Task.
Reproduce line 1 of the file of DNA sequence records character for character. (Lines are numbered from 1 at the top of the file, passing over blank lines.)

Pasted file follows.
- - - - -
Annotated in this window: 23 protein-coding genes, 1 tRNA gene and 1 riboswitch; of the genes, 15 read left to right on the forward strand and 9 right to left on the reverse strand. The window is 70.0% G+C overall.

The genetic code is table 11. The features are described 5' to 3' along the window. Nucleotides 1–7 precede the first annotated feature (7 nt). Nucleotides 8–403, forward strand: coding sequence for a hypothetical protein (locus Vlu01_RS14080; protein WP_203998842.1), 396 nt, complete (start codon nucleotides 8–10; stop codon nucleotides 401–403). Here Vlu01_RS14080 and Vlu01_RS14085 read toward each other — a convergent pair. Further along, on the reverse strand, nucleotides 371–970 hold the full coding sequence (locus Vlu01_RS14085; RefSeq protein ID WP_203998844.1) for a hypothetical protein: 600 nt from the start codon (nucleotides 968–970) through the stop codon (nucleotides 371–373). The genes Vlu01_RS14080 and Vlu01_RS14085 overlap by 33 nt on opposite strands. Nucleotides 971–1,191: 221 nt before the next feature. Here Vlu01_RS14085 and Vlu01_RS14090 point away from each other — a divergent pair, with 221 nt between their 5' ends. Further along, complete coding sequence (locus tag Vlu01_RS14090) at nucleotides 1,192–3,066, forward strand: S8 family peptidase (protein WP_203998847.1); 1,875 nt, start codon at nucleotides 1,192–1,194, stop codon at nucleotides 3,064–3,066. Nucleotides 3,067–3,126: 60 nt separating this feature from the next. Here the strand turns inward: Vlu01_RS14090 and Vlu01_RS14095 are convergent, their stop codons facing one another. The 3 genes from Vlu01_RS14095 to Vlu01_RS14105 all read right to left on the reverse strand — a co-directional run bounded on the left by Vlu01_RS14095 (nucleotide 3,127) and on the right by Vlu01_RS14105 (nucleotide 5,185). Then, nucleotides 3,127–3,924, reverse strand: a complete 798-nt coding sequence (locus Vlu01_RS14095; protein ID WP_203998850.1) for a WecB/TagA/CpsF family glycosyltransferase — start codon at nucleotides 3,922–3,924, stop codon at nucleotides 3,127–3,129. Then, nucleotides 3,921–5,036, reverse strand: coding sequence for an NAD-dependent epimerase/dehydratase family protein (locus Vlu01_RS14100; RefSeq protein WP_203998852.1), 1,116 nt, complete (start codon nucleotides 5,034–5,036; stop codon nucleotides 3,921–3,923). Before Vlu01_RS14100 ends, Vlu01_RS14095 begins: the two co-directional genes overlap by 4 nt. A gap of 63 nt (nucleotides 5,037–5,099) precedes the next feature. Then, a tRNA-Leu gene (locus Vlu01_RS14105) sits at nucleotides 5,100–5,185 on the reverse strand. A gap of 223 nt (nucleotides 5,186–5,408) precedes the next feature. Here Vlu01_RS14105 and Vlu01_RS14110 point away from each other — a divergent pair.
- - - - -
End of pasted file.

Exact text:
Annotated in this window: 23 protein-coding genes, 1 tRNA gene and 1 riboswitch; of the genes, 15 read left to right on the forward strand and 9 right to left on the reverse strand. The window is 70.0% G+C overall.